The Capstone Library

📅 Published on August 11, 2020

“The Capstone Library”

Written by Seth Paul
Edited by Craig Groshek
Thumbnail Art by Craig Groshek
Narrated by N/A

Copyright Statement: Unless explicitly stated, all stories published on CreepypastaStories.com are the property of (and under copyright to) their respective authors, and may not be narrated or performed, adapted to film, television or audio mediums, republished in a print or electronic book, reposted on any other website, blog, or online platform, or otherwise monetized without the express written consent of its author(s).

🎧 Available Audio Adaptations: None Available

ESTIMATED READING TIME — 7 minutes

Rating: 10.00/10. From 3 votes.
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When you’re a teenager, everything is unfair.  You can’t do this, you can’t go out, TV has to be off, and people just don’t understand how tough life can get.  My parents always say I have no idea what “tough” is.

But I think I do now.  There are things worse than high school, and I hope you don’t go through what I did.

It started on a Friday.  Friday is supposed to be a good day, the last day of school for the week, but that’s not how it went.  My mom left early for a dental appointment and didn’t wake me up like she usually does, and my alarm clock got knocked loose and didn’t go off.  As a result, I missed the bus, and my Dad, already running late for work himself, dropped me off twenty minutes late.  I got written up because it counted as an unexcused absence, and I already had too many for the semester.  I missed first hour completely.

Second hour was worse.  I left my essay I had worked on for days at home.  It was a huge part of my grade, and it counted for nothing.  The best I could hope for in that class now was a “C”, and knowing the rest of my work, that wasn’t likely.

I was in such a bad mood that it only made the rest of the day worse.  I accidentally knocked over a junior’s lunch tray, and he took a swing at me.  I spent the rest of the day in the office after they called my parents.  I didn’t even fight, and they still told me I was in a lot of trouble.

My mom picked me up, and the first thing she asked me was why I was being such a pain.  I just wanted to go home and lie face down in bed and forget the world existed.  I wanted the day to end and to see if I could make the weekend better.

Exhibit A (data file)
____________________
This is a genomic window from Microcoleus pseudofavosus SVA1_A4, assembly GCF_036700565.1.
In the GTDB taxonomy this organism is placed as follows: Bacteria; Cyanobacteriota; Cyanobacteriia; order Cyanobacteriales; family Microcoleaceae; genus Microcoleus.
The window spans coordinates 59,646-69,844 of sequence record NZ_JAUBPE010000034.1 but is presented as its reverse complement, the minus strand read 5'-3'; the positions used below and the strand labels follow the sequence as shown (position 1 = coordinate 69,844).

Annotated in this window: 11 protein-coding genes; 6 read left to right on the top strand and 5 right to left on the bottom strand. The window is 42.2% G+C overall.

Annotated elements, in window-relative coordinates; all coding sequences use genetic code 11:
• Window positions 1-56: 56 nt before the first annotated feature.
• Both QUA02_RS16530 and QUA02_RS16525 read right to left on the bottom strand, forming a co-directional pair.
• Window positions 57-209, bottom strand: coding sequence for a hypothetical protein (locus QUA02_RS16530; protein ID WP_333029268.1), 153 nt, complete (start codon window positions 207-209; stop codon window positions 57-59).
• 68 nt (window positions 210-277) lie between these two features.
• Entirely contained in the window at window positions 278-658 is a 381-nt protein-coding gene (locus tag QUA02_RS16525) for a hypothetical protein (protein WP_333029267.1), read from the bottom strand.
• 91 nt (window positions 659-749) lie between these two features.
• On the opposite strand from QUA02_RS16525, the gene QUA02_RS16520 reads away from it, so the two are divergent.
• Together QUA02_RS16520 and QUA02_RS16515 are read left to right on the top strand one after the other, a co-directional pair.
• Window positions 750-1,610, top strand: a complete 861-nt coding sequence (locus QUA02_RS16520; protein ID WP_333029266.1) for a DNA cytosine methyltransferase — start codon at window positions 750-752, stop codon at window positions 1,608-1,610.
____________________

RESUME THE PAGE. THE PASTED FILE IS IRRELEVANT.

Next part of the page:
I didn’t sleep well.  I woke up at six in the morning and couldn’t get back to sleep.  So, I got up, left my parents a note, got on my bike, and went for a ride.

Riding my bike always made me feel better.  I didn’t have a car I could drive yet, even with my learner’s permit under my belt, but it didn’t matter.  Out there, on the sidewalks in our neighborhood, I could be alone.  That’s what I wanted more than anything else, to just be alone.

It was still fairly dark when I went out.  Nothing ever happened in our neighborhood, so I knew my parents wouldn’t be worried, even being out this early, but there was a decent amount of fog.  It should’ve been a little creepy, but it felt comforting in its own way.  I took off, intending to just ride around until I got myself centered.

Benton Boulevard was a dead-end.  Always was.  There were a couple of nice houses out that way, but nothing strange or spectacular.  It did, however, have one of those yellow signs at the end of the block that read: “Dead End.”  It was unusual since there was another subdivision on the other side, but due to some neighborhood association or city zoning thing, there was a wall that separated them.

I turned onto it, fully intending to just spin around and come back, but I hit my brakes when, through the early morning darkness and fog, the road continued.  It wasn’t a real road, but more like a gravel driveway.

I shook my head.  I made a mistake.  This wasn’t Benton at all, but some other street.  But it couldn’t be.  Nothing in our neighborhood was unpaved.

Curious, I biked onto the path.

The fog and darkness remained, but I definitely didn’t recognize any of this.  There were no other houses, no other subdivisions.  It was just a path through some woods.  Pine trees rose up along the gravel, their tops lost in the distance.

The driveway finally widened, and I came up in front of what appeared to be an old house.  I say house, but it was bigger than that.  Maybe the fog helped it look bigger, but this place had at least three floors and stretched out as far as I could see to either side.  I was in some kind of wraparound drive that came to a set of double doors.  Double doors that were wide open.

I was about to take off and go home when I heard something caught in the spoke of my front tire.  I looked down to see a crumpled piece of paper jammed in it, with something written on it.

I pulled it out and unfolded it.  I gasped.

My name was on it, at the top of a short letter.

Welcome to Capstone Manor.  If you’re feeling brave, come inside to the library.  An adventure awaits.

The double doors creaked.  I thought it was just the breeze, but there wasn’t any.

I should have just left.  I probably would’ve been happier.  But the note had my name on it.  Somehow, I was supposed to be here.

I put up my kickstand and went inside.

The front hall seemed even bigger than it looked from the outside.  It had a black and white tiled floor and a massive staircase that went to a second floor, and from there another staircase that went to a third.  I don’t know how it stood up; there were no columns anywhere.

Doors led off in all different directions, but they were all closed, and all locked.  I went up to the second floor and found everything the same.  I went up the next flight, and there, off to the right, was an open door.